Want more Po? You won’t see this clue in today’s show. It’s an extra from the category and you’ll only find it here. For more clues from your favorite categories, play our new J!6 game every day!
by Billy Wisse, Jeopardy! Head Writer
I was intrigued by the opportunity to work with the DreamWorks team on a "Kung Fu Panda" category. The original movie is treasured in my family (it’s surprising how useful the line “We do not wash our pits in the Pool of Sacred Tears” can be) and established Po's unique personality – boastful yet genuinely valiant, egotistical but always infectiously enthusiastic – about the greatness around him. It would make for a memorable category if we could channel that voice to bring some Jeopardy!-style information to life.
The panda's passion for the legacy of kung fu was a natural subject. My first attempt at a script for him was a category about some famous martial artists of history and legend. But our senior producer Lisa Broffman rightly felt the category should be broader. When I thought harder about what makes Po unique, the phrase “unconventional warrior” came to mind. The second and more successful effort used the panda’s voice to read a historical category about people who made a difference in warfare despite not being everyone’s idea of a dashing soldier. Like Po himself.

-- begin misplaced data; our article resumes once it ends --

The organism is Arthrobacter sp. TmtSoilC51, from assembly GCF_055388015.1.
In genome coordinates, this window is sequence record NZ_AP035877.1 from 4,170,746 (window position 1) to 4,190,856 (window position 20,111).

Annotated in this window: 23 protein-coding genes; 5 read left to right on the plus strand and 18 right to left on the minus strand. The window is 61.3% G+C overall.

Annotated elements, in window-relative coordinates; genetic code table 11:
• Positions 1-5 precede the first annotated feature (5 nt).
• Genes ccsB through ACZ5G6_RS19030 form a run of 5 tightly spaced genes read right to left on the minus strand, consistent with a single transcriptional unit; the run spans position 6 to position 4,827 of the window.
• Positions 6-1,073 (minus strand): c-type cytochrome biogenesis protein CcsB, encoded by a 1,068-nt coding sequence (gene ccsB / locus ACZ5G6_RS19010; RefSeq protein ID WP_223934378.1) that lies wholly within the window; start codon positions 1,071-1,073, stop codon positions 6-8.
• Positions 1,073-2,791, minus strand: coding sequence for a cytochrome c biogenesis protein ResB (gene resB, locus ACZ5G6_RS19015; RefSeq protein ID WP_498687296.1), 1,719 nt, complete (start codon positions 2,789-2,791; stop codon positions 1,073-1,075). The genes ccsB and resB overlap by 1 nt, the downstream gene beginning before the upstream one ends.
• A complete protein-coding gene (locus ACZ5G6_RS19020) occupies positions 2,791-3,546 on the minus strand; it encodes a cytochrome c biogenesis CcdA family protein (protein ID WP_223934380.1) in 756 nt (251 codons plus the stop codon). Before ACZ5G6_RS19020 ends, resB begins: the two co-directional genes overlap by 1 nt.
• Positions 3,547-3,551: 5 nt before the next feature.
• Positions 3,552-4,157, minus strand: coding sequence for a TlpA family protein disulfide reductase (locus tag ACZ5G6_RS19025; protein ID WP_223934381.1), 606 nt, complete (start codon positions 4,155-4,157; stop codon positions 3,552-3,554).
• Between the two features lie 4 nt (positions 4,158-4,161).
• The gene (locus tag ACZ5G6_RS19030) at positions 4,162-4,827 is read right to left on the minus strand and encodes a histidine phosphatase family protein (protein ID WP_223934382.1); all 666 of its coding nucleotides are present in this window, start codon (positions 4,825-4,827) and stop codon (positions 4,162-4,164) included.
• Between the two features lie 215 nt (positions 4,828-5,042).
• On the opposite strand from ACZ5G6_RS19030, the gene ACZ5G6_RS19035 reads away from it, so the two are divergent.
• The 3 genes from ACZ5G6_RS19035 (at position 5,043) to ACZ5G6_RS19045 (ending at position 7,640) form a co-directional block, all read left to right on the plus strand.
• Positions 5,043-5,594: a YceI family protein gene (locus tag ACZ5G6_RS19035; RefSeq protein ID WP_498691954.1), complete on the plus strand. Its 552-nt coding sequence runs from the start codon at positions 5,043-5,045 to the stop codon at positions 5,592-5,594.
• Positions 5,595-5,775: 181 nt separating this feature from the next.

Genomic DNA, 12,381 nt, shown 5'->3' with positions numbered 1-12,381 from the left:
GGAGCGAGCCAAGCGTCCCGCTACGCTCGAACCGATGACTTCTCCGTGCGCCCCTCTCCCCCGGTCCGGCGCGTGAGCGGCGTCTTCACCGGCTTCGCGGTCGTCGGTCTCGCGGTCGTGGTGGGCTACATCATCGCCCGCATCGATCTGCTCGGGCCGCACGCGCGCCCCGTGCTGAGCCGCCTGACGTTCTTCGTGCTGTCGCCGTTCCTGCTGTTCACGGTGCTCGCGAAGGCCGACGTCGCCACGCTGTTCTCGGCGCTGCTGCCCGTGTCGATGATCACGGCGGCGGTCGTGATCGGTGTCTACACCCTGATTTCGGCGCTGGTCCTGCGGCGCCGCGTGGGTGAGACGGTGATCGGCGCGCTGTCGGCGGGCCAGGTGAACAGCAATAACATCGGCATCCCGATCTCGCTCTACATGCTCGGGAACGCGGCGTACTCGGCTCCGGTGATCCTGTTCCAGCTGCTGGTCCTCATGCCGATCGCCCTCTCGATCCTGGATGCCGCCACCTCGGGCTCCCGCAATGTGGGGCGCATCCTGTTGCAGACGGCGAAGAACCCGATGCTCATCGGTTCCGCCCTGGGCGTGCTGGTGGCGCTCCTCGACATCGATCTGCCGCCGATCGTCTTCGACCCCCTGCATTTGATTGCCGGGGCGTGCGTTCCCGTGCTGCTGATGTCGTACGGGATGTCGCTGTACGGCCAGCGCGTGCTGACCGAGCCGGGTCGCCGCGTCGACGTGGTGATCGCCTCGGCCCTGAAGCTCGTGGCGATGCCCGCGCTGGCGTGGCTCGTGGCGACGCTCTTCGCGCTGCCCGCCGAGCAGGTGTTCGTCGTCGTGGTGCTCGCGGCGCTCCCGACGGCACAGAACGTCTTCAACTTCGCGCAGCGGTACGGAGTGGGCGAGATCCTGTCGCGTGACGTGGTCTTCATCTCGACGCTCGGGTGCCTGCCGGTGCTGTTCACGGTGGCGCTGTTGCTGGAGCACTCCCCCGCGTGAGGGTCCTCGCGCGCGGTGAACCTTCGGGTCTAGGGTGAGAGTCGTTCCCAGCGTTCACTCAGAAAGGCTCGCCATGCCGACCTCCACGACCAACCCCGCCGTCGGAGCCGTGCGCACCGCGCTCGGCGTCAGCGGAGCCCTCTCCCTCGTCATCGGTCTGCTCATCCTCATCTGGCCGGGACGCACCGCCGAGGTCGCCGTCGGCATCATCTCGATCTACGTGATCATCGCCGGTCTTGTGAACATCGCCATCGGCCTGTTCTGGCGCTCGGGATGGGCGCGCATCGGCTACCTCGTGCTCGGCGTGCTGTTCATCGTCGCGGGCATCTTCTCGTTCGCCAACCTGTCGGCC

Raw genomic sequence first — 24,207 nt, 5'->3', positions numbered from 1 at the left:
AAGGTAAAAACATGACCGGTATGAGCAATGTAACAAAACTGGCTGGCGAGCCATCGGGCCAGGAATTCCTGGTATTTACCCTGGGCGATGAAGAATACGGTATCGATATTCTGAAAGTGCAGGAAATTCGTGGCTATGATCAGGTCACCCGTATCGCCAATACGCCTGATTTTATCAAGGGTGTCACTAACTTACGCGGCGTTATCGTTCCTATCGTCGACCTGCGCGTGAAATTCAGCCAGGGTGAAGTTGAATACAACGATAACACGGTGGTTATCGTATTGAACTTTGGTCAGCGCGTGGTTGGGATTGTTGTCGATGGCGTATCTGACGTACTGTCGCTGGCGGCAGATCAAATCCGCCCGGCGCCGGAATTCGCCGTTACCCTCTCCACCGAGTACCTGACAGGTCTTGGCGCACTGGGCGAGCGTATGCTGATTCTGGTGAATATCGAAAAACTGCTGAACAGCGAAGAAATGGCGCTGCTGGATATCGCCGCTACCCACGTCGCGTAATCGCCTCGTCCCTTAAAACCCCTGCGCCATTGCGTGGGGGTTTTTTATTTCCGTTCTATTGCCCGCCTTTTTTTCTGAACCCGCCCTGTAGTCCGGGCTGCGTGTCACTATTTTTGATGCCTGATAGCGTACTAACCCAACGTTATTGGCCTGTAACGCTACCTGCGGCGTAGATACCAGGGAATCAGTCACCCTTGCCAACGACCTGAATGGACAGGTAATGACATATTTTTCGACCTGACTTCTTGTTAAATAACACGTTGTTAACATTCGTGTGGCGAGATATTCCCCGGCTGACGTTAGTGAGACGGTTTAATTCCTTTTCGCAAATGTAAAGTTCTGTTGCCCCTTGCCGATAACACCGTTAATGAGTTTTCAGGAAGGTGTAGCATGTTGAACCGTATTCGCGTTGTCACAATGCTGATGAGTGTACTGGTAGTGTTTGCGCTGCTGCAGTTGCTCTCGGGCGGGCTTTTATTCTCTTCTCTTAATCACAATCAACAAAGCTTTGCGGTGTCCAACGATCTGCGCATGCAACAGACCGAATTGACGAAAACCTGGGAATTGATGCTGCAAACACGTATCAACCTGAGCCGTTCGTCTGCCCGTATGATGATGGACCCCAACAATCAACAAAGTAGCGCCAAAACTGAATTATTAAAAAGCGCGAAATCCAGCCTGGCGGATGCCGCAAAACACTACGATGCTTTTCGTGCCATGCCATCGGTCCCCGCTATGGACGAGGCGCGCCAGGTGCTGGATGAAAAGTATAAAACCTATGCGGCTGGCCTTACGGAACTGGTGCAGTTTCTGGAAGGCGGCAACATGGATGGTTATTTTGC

When bringing in an outside character or real person to present a category, we try to find a balance between having them present a subject too close to, and too far from, their actual interests. It's interesting to have some space between what they're known for and what they're talking about. To have Albert Einstein read a physics category wouldn't take advantage of the fun of having him on the show. Yet to have Einstein read a category about pasta would just be weird and confusing. We need to find a balance, and we felt that giving clues about military history to the Kung Fu Panda would strike the right note.
It was great to see the contestants, studio audience, and even Alex (who hadn’t seen the finished clues until he read them onstage) react to the energy of Jack Black’s reading and the vibrancy his movements gave as Po “read” the clues. It was a reminder that as we put our heads down and grind out the material for next week’s and next month’s shows, there is a whole world of new ways to make clues on academic subjects vivid, enjoyable, and memorable.